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Nureyev on the Big Screen: A New Documentary Hits Theaters Next Month

Rudolf Nureyev. Courtesy Spotlight Cinema Networks.

What's better than one film about Rudolf Nureyev? Two films about Rudolf Nureyev!

We're excited to share that a feature-length documentary titled Nureyev is slated to make its North American premiere next month. Nureyev will be shown in major U.S. cities starting April 19, giving you just enough time time to brush up on your Nureyev history before the Ralph Fiennes directed biopic, The White Crow, hits U.S. theaters on April 26.


Created with the support of The Nureyev Foundation and co-directed by Jacqui Morris and David Morris, Nureyev traces the celebrated dancer's ascent from humble beginnings in Russia to international fame at the Kirov Ballet to his defection to the West at the height of the Cold War, contextualizing his story in the cultural and political tensions of the time. If the trailer is any indication, we can look forward to plenty of dance footage; the film also promises never-before-seen clips of Nureyev in works by modern dancemakers Martha Graham, Paul Taylor and Murray Lewis as well as exclusive modern dance tableaux directed by choreographer Russell Maliphant.

Narrated by Welsh actress Dame Siân Phillips, the documentary includes contributions from many of Nureyev's ballet contemporaries, including Kirov star Alla Osipenko, Paris Opéra prima Ghislaine Thesmar and Royal Ballet principal Dame Antoinette Sibley as well as interviews with a handful of dance historians and some of Nureyev's personal friends. "Dance, unlike most other art forms, is ephemeral," says Jacqui Morris in a statement. "Our responsibility was to save Rudolf Nureyev for future generations, by tracking down the best of his work that survives on film, and then present it—and him—in the context of his time."

Nureyev will be shown in U.S. cities including New York, Los Angeles, Chicago, San Francisco, Boston, San Diego, Denver, Minneapolis, St. Louis and Washington, DC starting April 19. Let the countdown begin!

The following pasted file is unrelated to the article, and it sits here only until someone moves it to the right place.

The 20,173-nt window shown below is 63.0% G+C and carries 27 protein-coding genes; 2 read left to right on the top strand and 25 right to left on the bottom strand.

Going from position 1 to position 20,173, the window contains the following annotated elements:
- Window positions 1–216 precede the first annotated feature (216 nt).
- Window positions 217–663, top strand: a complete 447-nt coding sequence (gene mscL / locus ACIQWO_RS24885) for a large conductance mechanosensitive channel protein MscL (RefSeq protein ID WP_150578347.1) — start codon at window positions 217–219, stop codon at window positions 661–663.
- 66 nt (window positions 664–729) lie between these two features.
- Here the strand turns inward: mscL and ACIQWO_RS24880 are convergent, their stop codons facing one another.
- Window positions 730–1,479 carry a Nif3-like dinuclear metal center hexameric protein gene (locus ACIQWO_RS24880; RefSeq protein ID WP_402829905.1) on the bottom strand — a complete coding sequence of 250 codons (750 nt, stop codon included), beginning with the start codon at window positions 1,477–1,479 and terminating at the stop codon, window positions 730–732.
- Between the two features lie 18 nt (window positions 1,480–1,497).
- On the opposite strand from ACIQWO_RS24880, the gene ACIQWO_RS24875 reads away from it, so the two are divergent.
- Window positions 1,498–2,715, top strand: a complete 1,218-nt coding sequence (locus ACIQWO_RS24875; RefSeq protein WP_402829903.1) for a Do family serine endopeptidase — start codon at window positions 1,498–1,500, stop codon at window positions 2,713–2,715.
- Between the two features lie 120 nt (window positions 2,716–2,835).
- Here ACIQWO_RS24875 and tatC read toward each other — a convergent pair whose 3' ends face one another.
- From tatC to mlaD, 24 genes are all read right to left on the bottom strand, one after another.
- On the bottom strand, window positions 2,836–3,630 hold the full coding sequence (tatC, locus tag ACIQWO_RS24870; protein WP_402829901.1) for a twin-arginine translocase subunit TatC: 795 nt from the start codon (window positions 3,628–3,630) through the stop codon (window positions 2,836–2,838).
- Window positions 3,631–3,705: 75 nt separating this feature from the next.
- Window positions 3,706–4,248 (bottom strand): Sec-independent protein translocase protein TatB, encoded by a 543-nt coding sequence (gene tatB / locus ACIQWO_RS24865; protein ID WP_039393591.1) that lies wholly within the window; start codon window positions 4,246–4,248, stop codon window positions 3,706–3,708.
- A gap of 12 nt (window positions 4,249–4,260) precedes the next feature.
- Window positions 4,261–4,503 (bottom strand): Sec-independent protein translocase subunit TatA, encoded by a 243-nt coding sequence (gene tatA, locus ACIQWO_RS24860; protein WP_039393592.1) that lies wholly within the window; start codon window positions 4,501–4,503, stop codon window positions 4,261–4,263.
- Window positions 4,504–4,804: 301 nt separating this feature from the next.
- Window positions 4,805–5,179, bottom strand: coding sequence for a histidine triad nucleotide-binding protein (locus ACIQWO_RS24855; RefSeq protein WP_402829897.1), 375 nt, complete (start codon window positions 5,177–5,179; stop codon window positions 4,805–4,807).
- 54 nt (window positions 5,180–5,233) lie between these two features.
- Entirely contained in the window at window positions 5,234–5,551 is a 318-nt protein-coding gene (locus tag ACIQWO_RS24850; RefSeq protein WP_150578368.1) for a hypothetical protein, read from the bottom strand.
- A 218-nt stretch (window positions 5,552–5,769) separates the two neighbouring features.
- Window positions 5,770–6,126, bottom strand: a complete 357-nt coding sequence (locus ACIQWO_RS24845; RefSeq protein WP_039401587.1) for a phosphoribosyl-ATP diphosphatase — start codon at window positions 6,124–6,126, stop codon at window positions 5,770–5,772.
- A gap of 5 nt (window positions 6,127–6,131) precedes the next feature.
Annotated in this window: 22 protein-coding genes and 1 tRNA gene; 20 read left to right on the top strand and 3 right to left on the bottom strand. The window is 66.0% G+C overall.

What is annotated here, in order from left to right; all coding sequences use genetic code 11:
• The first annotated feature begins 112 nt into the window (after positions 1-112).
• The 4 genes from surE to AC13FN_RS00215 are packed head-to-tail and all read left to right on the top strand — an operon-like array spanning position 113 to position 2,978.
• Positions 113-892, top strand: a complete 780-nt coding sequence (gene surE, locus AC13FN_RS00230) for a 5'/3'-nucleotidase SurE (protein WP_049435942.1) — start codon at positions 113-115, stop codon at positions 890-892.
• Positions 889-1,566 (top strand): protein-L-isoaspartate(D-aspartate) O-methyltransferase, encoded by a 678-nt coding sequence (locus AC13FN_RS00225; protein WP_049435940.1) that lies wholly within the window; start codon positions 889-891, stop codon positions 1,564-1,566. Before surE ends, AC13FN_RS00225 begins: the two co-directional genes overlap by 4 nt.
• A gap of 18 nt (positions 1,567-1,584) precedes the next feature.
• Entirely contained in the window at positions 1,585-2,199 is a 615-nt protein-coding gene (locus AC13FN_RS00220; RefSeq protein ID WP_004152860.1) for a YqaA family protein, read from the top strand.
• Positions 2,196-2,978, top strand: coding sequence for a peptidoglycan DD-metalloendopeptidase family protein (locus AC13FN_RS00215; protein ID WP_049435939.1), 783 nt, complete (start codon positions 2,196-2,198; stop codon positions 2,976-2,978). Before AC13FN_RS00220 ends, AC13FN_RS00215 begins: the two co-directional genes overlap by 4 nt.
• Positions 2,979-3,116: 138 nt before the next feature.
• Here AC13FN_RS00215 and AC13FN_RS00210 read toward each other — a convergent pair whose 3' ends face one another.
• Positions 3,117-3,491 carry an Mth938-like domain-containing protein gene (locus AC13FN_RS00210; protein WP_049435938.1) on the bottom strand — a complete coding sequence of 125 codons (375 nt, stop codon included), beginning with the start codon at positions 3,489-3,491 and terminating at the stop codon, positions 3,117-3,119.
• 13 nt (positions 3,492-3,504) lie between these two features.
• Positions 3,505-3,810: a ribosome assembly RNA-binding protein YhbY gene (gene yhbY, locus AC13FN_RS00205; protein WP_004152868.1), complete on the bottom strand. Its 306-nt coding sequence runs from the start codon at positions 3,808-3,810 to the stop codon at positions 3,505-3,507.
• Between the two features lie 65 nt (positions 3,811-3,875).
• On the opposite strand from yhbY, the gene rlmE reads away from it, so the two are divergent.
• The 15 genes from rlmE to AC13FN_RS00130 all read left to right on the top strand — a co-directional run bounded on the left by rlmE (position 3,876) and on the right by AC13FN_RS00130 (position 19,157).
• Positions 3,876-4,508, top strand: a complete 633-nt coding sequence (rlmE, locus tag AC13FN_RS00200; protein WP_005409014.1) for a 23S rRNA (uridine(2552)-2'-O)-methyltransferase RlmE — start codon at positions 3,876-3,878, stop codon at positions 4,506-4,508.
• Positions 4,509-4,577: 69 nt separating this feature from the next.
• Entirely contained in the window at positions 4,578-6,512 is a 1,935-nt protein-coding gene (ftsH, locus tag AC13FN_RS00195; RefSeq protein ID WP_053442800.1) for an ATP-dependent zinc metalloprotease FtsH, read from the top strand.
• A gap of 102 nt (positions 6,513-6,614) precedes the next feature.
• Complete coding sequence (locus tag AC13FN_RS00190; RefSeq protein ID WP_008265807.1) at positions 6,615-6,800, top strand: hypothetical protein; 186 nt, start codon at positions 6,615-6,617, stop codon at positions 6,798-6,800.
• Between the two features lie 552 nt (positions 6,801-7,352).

The Conversation
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Ma Cong in the studio with Tulsa Ballet. Courtesy Tulsa Ballet.

Without him we wouldn't have The Nutcracker, Swan Lake or Sleeping Beauty. But how much do you know about Pytor Ilyich Tchaikovsky, the man behind classical ballet's most recognizable music? Did you know that the Russian composer hid his homosexuality for much of his life? He also struggled with depression; there's been speculation that his death in 1893 was in fact a suicide.

Tulsa Ballet resident choreographer Ma Cong dramatically recounts his life in a new full-length ballet titled Tchaikovsky: The Man Behind the Music, premiering March 29-31. If you think a story ballet about the most renowned composer of story ballets set to, yes, a Tchaikovsky score, is a bit meta, you wouldn't be wrong. But considering the renewed importance of LGBTQ rights in society, it's a ballet perfectly timed to our era. In Russia, censorship still asserts that Tchaikovsky was not gay. The subject also calls to mind backlash surrounding an LGBTQ-themed work at Louisville Ballet just last month.

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The Royal Ballet's Vadim Muntagirov and Marianela Nuñez in La Bayadère. Photo by Bill Cooper, Courtesy ROH.

Do you ever wish you could teleport to London and casually stroll into The Royal Opera House to see some of the world's best-loved ballets? Well, we have a solution for you: The Royal Ballet's 2018-19 cinema season.

Whether live or recorded, the seven ballet programs listed below, streaming now through next October, will deliver all of the magic that The Royal Ballet has to offer straight to your local movie theater. Can you smell the popcorn already?

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